Types of service
Services are broadly divided into four categories:
Local florist websites offer arrangements and bouquets for direct delivery in the geographic area physically serviced by their companies' own vans and personnel. This service is also known as "hand delivered" and has the advantage of presenting shoppers with the precise items available for delivery on a same-day basis. Local delivery charges are generally displayed as a separate fee from the price of each product.
Order brokers are third-party agents that display arrangement and bouquet product images and then transfer orders to affiliated local florists for fulfillment and hand delivery. Order broker customers pay additional service fees as well as local delivery charges, which are generally included in the price displayed with each product. Orders are sent to local florists for fulfillment via a floral wire service. The advantage of this service is the consolidation of purchases for delivery to multiple locations through a single website. The disadvantage is the customer cannot see or pick the fulfilling florist.
Most florists also offer order brokering services for national and international delivery.
A relay service, often referred to as a relay florist, is a website where a person or organization procures a purchase order between a consumer and itself instead of the order being placed directly with a local florist in the delivery area. The relay service collects payment for the order; however, as the relay service normally cannot fulfill the order itself unless the delivery is local to the location of the relay service, it relays the order and payment to a local florist in the delivery area, minus a commission.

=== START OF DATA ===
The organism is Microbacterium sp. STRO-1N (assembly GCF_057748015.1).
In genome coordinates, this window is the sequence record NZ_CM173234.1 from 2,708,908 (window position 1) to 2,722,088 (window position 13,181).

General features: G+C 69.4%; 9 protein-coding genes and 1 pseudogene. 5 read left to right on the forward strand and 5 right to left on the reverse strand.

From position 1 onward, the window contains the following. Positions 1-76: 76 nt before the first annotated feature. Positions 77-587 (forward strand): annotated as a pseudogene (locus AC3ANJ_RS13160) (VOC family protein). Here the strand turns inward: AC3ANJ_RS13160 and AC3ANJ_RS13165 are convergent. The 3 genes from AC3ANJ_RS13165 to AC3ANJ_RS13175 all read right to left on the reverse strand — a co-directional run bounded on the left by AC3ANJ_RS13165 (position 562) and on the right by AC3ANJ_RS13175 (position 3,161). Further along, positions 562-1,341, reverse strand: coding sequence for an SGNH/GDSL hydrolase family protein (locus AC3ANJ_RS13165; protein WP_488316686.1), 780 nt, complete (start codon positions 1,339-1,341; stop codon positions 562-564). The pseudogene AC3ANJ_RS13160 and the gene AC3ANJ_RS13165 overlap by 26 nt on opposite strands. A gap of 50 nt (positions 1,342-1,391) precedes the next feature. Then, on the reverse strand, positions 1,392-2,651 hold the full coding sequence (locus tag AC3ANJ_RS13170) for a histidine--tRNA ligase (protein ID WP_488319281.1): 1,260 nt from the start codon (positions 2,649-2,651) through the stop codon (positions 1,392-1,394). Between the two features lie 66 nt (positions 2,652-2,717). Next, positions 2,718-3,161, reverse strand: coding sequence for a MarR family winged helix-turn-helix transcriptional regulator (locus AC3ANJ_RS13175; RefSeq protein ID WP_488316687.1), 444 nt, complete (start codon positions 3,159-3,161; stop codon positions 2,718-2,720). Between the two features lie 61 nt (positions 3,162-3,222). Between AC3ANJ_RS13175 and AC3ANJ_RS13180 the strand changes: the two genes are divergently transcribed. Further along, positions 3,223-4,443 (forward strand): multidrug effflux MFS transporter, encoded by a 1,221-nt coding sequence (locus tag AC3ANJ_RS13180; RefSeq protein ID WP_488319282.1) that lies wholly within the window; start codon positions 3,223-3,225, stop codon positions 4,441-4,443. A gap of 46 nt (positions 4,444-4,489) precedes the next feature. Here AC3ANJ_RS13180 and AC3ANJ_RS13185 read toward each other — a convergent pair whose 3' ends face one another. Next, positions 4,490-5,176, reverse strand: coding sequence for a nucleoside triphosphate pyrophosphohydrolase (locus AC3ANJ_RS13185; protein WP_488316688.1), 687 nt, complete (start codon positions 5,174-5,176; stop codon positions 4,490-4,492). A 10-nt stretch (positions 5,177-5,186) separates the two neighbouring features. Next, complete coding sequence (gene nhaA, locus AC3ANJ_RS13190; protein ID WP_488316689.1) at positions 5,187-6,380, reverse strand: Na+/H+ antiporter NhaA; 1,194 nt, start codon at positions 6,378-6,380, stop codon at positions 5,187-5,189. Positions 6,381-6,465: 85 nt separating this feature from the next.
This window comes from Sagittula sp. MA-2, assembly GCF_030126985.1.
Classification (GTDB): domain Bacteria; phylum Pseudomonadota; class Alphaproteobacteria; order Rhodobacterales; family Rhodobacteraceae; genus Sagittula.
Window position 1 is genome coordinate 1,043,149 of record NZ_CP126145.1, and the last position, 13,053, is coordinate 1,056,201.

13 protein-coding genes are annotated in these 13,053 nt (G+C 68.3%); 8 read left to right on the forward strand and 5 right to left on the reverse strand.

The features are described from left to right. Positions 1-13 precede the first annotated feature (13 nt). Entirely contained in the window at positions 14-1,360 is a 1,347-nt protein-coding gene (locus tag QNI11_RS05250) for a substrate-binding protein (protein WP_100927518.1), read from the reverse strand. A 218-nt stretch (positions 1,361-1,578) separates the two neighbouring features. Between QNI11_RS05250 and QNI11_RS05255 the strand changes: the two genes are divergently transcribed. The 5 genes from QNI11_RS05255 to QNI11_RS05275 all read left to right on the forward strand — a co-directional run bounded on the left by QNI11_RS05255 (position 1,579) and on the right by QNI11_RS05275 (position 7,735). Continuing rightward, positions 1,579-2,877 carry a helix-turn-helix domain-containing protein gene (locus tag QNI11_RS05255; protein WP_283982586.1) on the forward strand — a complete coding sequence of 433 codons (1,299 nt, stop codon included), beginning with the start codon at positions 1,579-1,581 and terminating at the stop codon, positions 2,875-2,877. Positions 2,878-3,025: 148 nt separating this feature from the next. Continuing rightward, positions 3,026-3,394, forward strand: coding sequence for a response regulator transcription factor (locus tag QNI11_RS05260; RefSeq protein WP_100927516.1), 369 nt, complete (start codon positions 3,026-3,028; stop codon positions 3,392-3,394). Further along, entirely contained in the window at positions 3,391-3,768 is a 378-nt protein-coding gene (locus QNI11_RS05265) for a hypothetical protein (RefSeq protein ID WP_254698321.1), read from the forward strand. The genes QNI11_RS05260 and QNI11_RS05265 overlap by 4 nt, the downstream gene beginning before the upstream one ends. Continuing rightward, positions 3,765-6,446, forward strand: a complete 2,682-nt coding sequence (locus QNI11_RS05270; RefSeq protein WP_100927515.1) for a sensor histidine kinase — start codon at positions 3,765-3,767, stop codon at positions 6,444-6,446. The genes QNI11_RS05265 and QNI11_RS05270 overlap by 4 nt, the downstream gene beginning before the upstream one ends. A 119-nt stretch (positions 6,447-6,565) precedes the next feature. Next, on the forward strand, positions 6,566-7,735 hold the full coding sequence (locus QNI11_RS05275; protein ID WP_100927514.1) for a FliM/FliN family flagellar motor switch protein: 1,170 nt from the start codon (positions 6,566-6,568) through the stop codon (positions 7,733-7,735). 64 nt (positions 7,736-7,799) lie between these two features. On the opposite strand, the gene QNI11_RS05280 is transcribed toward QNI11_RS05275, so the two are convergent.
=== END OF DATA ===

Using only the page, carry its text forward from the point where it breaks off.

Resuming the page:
Courier-delivered flowers (also sometimes called grower-direct or Flowers By Post) are assembled into bunches at the farm or in the warehouse of an importer or distributor; they are then placed in cardboard boxes and shipped direct to the recipient via overnight couriers. The advantage of such a service is that because the flowers are shipped from the farm or importer they can be fresher although temperature fluctuations en route and shipping conditions may negate the benefit. Recipients are responsible to unpack, clean, condition and arrange courier-delivered flowers.
Few companies in fact ship flowers direct to the consumer from the farm. Most online flower retails such as ProFlowers, Interflora, Teleflora, FTD typically function as order gatherers and will work with local florists to have the order delivered.
- "Deceptive Floral Advertising – Look up your lawmaker. Track your lawmaker's votes in Congress., A resource for looking up your representatives in Congress and tracking their votes.". congress.org. Retrieved 2015-12-17.
- Northrup, Laura. "Florists Hate FTD And Teleflora Even More Than Disappointed Girlfriends Do". Consumerist. Retrieved 2016-04-11.
- "Local florists fight online middlemen cutting profits". kansas. Retrieved 2016-04-11.
- Staby, George and Reid, Michael. "Improving the Cold Chain for Cut Flowers and Potted Plants", California Cut Flower Commission, December 2005.
- Thompson, Connie (May 5, 2014). "Plenty of good local florists, but beware ordering flowers online". Retrieved 15 August 2014.